In his second career in the music business, Jaycen Joshua has become one of the USA's top mix engineers. With child star Justin Bieber, the brief was to bring urban grit to pop production.
"Once you get to the upper echelons of mix engineers,” asserts Jaycen Joshua, "you are being paid for your taste. You're not hired just to make the rough mix sound better. You are the last line of defence, creatively, and you're expected to improve the record. It is your job to change things. And my idea of mixing is to make listening to a record like a movie experience. Every song is like a story, and so I may try to give something pleasing to the ear just for a split second, or open things up a little bit by taking things out, always with the question in mind: how am I going to tell the story from the verse to the chorus? How can I best tell the story of the 'B' section? How am I going to improve the story in the outro?”
Jaycen Joshua is talking from Studio 1 of Larrabee Studios in Los Angeles, a place that has been his home for the last seven and a half years. Larrabee houses three of the word's top mixers, the other two being David Pensado (see SOS January 2007: /sos/jan07/articles/insidetrack_0107.htm) and Manny Marroquin (see SOS December 2007: /sos/dec07/articles/insidetrack_1207.htm), and Joshua estimates that between them, the trio cover about 50 percent of charting American pop mixes.
Unlike the others, however, Joshua's list of published credits is relatively short, and it turns out that this reflects his close connection with Pensado. Joshua worked as the legendary mixer's assistant between 2006 and 2008, and during the latter part of his tenure, the two worked together on equal footing. In this capacity the duo shared a Grammy for Mary J Blige's Growing Pains (2008), but in many places only Pensado's name is mentioned, the assumption presumably being that Joshua was just his assistant.
This is despite a music industry pedigree that goes back, astonishingly, to his early teens, with his main introduction having been provided by Jheryl Busby, the Motown mogul who died in 2008.
Joshua: "My mom and my stepdad were pretty heavy players in the music business. My mom was Busby's assistant and later his general manager, and he thought that youth was very important, so he made me junior A&R when I was 13 years old, and he used me to bounce ideas off of. At age 15, I obtained a more prominent role that included signing bands. I worked as an A&R for Motown, MCA, Sony, Clockwork, and finally Dreamworks, until I was 24, when I decided that I had had enough, and went into advertising. That was great, but it was a nine‑to‑five job, and I had remembered that I had always been very interested in engineering, the little nuances that come with making people's music better, so I decided to take an engineering course at the Los Angeles Recording Workshop. As part of that I managed to arrange an internship at Larrabee. This was in 2003, and I started at the bottom, as a runner, getting food for people that I had dealt with in the past as a record exec! It was humbling, to say the least, but to become great at something, you have to pay your dues. I ended up being a staff engineer for Larrabee Studio 1, until Dave Pensado moved to Larrabee and I became his assistant. Pensado identified my abilities early on, saying I had a special gift in the genres of hip‑hop and rhythmic pop that he had never seen before, and asked me whether I could start mixing certain records with him. This quickly evolved into us having two rooms here at Larrabee and mixing many records together. He later noticed how my talents outgrew the team and encouraged me to spread my wings and use our respective talents for what we're best at under the same umbrella, 'The Penua Project', which is a combination of our last names. So for the past three years I've been mixing alone, on average a record a day.”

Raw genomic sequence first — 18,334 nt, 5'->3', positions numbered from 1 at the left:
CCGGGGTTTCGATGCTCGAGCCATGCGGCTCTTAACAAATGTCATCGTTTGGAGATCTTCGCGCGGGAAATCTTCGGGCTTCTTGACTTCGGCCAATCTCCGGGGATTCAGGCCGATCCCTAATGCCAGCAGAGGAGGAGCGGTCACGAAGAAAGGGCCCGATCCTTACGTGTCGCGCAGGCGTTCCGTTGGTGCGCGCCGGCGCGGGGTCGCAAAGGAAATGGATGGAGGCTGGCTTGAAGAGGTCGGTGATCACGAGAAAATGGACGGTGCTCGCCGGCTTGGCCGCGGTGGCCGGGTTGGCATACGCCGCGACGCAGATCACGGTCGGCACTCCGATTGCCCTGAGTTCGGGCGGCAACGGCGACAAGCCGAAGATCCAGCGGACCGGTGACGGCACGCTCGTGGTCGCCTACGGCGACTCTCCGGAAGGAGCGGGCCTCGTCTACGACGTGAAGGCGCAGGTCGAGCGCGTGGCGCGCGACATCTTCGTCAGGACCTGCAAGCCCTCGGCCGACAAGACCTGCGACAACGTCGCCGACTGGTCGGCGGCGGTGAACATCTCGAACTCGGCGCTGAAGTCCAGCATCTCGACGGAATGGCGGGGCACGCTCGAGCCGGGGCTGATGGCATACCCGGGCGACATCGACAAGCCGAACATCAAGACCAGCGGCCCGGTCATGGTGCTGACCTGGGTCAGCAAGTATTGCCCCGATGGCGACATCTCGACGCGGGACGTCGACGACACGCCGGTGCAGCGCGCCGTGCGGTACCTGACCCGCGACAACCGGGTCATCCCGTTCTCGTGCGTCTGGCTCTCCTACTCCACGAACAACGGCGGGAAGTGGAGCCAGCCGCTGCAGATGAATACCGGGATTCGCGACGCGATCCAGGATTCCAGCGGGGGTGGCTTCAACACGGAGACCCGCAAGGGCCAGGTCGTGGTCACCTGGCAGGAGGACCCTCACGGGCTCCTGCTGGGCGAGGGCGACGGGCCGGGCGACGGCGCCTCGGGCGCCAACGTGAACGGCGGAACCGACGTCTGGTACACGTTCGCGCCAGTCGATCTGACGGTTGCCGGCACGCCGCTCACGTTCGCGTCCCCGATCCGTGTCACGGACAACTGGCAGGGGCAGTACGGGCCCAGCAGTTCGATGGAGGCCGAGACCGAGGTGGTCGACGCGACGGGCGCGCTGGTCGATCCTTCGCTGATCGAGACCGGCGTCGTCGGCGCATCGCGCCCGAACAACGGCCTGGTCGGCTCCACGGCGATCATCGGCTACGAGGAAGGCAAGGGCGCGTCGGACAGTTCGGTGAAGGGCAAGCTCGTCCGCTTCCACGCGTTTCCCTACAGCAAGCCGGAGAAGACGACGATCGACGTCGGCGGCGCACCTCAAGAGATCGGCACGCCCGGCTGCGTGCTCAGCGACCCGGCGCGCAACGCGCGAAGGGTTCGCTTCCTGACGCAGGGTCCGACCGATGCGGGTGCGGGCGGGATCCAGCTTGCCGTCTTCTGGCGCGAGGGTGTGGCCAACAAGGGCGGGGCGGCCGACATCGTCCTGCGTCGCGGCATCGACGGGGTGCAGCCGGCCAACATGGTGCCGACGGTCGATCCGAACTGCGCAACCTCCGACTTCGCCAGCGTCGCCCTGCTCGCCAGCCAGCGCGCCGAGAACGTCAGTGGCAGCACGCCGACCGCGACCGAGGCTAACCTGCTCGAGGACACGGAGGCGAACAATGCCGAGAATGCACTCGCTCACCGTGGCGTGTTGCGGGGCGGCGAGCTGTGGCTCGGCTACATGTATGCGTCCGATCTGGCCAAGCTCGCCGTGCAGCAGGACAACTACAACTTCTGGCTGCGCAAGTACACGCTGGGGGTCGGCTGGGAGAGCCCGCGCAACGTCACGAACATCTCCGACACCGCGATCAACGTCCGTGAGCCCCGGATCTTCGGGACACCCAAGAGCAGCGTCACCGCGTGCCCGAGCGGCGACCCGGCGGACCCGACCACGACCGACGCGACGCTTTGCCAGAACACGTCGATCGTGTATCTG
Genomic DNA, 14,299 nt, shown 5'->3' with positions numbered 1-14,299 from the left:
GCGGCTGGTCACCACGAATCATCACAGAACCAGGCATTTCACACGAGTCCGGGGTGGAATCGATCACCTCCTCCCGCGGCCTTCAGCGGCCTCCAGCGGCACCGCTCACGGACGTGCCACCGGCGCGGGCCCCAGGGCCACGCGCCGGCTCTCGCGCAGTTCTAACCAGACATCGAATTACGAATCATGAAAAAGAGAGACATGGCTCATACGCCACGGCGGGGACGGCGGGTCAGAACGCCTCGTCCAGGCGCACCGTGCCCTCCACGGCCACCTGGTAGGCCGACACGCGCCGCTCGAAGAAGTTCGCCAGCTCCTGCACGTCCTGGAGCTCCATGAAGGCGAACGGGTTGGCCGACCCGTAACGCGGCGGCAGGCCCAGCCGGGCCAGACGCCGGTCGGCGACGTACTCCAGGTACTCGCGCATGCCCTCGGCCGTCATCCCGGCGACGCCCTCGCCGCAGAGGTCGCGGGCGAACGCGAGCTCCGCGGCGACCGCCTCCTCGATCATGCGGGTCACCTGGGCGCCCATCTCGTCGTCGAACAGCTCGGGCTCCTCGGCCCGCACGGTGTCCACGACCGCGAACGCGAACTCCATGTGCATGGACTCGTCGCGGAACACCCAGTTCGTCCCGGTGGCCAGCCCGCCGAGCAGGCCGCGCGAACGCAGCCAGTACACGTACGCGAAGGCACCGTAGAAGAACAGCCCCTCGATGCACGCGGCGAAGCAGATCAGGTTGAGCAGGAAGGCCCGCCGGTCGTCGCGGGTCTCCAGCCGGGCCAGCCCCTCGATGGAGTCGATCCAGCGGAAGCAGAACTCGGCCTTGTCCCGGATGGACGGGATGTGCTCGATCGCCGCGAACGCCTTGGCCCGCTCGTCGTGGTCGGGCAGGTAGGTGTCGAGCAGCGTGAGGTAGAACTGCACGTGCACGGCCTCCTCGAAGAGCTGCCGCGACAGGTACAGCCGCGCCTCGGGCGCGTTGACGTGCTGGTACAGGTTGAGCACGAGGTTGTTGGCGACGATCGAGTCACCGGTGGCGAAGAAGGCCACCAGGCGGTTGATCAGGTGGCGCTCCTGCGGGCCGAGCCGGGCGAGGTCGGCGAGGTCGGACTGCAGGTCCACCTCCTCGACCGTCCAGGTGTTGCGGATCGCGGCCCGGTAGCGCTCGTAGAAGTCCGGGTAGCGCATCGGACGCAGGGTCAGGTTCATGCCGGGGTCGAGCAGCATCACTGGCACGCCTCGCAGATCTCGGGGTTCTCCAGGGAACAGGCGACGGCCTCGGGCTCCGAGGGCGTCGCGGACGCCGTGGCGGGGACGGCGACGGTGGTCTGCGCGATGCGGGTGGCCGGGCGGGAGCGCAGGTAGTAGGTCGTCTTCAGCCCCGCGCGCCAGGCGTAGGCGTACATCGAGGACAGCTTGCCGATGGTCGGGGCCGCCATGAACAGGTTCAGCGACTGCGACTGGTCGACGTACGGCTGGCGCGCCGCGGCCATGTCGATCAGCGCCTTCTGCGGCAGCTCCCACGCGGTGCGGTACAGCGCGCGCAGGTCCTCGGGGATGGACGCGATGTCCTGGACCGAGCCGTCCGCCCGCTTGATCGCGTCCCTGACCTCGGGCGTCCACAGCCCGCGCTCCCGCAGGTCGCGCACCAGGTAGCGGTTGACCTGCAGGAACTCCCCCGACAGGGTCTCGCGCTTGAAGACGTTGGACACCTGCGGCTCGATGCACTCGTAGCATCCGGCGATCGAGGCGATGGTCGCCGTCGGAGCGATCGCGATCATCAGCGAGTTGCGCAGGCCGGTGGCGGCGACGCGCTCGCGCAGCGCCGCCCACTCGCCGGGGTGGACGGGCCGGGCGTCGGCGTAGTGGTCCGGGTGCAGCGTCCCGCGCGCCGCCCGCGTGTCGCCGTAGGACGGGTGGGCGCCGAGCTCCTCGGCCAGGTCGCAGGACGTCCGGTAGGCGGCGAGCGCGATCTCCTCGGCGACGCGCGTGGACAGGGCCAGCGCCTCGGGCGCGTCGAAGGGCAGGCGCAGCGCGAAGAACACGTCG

Early this year, Jaycen Joshua also earned Grammy nominations as part of the production team of Jamie Foxx's Intuition and Beyoncé's I Am... Sasha Fierce, mixing the most ear‑catching single from the album, the three‑time Grammy-winning megahit 'Single Ladies (Put A Ring On It)'. Another high‑profile hit mixed by Joshua is Justin Bieber's 'Baby'. Joshua and Pensado mixed the majority of the Canadian teenager's debut EP My World (2009), and Joshua shared mixing credits on this year's follow‑up My World 2.0 with Manny Marroquin and Serban Ghenea. My World 2.0 is Bieber's first full‑length album, and even more than his debut EP, represents a deliberate attempt to get the white teenage sensation to bridge the gap between clean bubblegum and gritty urban music. To this end, urban producers like The‑Dream, Tricky Stewart, The Messengers and Bryan‑Michael Cox were contracted, with everything coming together in the lead single 'Baby', written and produced by The‑Dream and Stewart, and also featuring rapper Ludacris. Both single and album ended up being massive international hits.